comfortably. Doug Stewart and Michael did the video analysis. They used
Stu's Mac hooked up to a video projector. We tried to get the video copied
onto USB keys but we couldn't figure out where Apple's Imovie software
stored the video clip files.
We went straight from video to dinner. Worries that the dinner would not
be worth it were unfounded. The convenience and the camaraderie were worth
it alone. But the food was absolutely top notch. SkierXMan won a pair of K2s
in the raffle. Rusty got a bright red Epic logo fleece and a maple
syrup/coffee mug gift pack. After the raffle Stu cranked up his laptop to
talk tech using past ski magazine columns as topic starters. It was amazing
how the clinicians could talk about real issues without using
"instructor speak". An example gem we got was that one reason a
lot of people in rental boots have boots that are too big is that their feet
swell up on the airplane ride to the resort. One that hits home for most of
us: "You can always modify a boot to make it bigger, but you can't make
it smaller. Two uncommon boot modifications that we ought to think more
about are: cuff adjustments and the boot sole plate.
Sunday morning for our group started promptly at 8:30 at the Gondola
doors. After a warm up run, we started a group circle ski where our group
would ski down, then watch Jeb Boyd's group ski past. Then we would ski past
their group. We did a couple of laps. Michael wanted us to see Jeb doing all
the things he was trying to get us to do and burn that image into our
brains. We also did some more watching of the other group turning with their
feet ahead of them. We asked Michael if it was so obviously easy to diagnose
as the reason for low performance turns, why couldn't you hot shots fix it
just as easy. The answer was that part was not so easy. But it makes the
Epic Ski threads that say pull your feet back seem to make a lot more sense.
The beauty of getting coaching from a demo team member is that they seem
to have the knack for the "laying on off hands effect". Chris had
been funny on Saturday when Rusty had asked him how he thought the coaching
was going. Michael had given some personal feedback to the other group
members, but we had gone unscathed/ignored (depends on your
perspective/attitude). Chris gave Rusty the no big deal so far look, then 5
minutes later - whammo - Mike lays on the hands and Chris gets what he came
for in the next 5 minutes of personal feedback.
On Sunday, Rusty's turn finally came. Rusty has skied with Mike before.
On Saturday Rusty got confirmation that last year's problem with countering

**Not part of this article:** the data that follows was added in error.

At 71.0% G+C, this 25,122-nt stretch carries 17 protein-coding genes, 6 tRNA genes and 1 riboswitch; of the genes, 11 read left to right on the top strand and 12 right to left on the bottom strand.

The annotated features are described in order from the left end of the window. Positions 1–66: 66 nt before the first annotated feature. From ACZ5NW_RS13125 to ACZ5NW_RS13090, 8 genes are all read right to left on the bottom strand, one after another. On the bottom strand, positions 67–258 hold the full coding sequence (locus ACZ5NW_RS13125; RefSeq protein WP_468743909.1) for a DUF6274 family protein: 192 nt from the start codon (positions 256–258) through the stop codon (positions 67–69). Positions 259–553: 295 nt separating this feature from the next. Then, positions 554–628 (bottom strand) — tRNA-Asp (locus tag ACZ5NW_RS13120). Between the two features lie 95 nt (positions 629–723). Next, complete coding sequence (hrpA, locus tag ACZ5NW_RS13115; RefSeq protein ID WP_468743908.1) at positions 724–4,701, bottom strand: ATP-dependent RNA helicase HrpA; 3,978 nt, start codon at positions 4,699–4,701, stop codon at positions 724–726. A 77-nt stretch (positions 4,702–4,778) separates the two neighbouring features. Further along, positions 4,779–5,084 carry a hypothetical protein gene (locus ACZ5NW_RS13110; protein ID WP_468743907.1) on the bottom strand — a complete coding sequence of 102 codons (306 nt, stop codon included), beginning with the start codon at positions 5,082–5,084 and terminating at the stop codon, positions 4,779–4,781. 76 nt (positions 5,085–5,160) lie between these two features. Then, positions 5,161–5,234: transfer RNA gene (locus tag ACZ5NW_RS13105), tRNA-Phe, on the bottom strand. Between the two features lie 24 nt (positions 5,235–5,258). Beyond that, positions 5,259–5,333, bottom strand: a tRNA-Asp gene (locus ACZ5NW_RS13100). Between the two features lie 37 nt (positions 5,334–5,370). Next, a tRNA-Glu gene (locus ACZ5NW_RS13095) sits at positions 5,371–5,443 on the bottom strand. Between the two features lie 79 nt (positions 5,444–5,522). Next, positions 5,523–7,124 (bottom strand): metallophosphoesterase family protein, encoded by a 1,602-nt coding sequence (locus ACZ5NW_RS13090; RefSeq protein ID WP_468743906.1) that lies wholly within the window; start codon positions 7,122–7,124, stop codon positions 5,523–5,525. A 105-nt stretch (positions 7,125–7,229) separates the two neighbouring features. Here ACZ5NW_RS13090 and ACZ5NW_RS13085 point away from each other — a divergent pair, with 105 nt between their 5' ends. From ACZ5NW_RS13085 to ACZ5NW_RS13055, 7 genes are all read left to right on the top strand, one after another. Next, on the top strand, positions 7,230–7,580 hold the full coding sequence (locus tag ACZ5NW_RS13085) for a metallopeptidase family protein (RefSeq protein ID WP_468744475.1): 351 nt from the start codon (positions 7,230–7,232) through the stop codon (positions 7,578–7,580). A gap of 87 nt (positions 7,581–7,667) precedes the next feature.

had been addressed. He also got a few little tidbits for improvements but no
big deal. Rusty expected the shoe to drop soon. He was skiing well, but
wasn't skiing great. Surely there was some pronouncement that would take his
skiing to the next level. Finally the answer came and it was MORE!
We were working on extreme carving. Michael wanted us to get our upper
bodies away from the skis and really crank up the edge angles. Rusty was
doing ok and even better when he was told to bring his outside hand forward
a little more. But oh no, that was not good enough for Michael. He wanted
MORE! What a nice compliment to imply there's nothing major that needs
tweaking - just go crank it up. That was the good news. The bad news was
that MORE was also more tiring and more dangerous. Rusty was following
Michael down Gondolier with his feet out way away from the body (and finally
getting it), when Michael's tracks dipped into a couple of moguls and
disappeared in a puff of powder. At best, Rusty is only half as good as
Michael. So it figures he came out of that with only half a pair of skis.
Oopsie! Best crash of the day. Thank you very much. Ok - so there was
something to work on - White Pass turns on scraped off snow at Mach 4.
Whining aside, Rusty was pretty happy because he does not get to ski this
way at home.
Dave Merriam (ex PSIA Demo Team coach and current Stowe SSD/Director of
skier operations?) joined us for a run. Nice guy. Fun to ski with. Works too
After lunch, we did a few laps on Liftline (Goat, National and Starr were
still too thinly covered). It was steep and the snow was hard. In a word it
was nasty. Michael's self assessment of his skiing on the first run:
"That was bad. Let's do it again.". And so we did. Using the tips
we had received over the last 2 days and watching Michael as a model, we
slowly started "getting it". Michael had said "You ARE going
to skid on this snow", but we started rounding our turns out and were
looking pretty good by the third go round, especially Kevin. The big
observation: "Fundamental stuff still makes it work.". The little
observation: Kevin-> if you're making turns that good on a double black
in nasty snow, you can call yourself an Expert skier now.
Michael made sure that each us was walking away with "what, where,
why and how" for our skiing. It's amazing what you can cover in 2 days.
The official last run of the day was a non-stop top to bottom run on
Gondolier that's more than double what Rusty is used to. It was a real test
of whether we were skiing efficiently or not. Chris gets the Speedy Gonzalez
award. Rusty was skiing slowly on purpose to, ahhhh .... help lead
Byron down safely. Yeah - that's the ticket. We said our goodbyes, but a
couple of us went over to Spruce Peak with Michael. We took a quick run on
the new Sensation Quad on Spruce Peak. All Rusty can say is that is one heck
of a long and steep "beginner" run.
So there you have it: Rusty's first ESA event. Many thanks go to StuC,
Epic, Nolo and Wear the Fox Hat for making the event happen. If you're not
an expert skier, don't let these notes scare you. The other groups went at a
pace appropriate to their ability. Rusty heard only high praise from the
other attendees. If you're serious about wanting to improve your skiing, ESA
is a first class way to do it at a great price. The accommodations and
facilities were impeccable. The trainers were world class. The attendees
were quite a marvelous bunch. It's cool to meet up with a bunch of
strangers, yet instantly be part of a big family. The results speak for
themselves. So when are you signing up for the next ESA academy?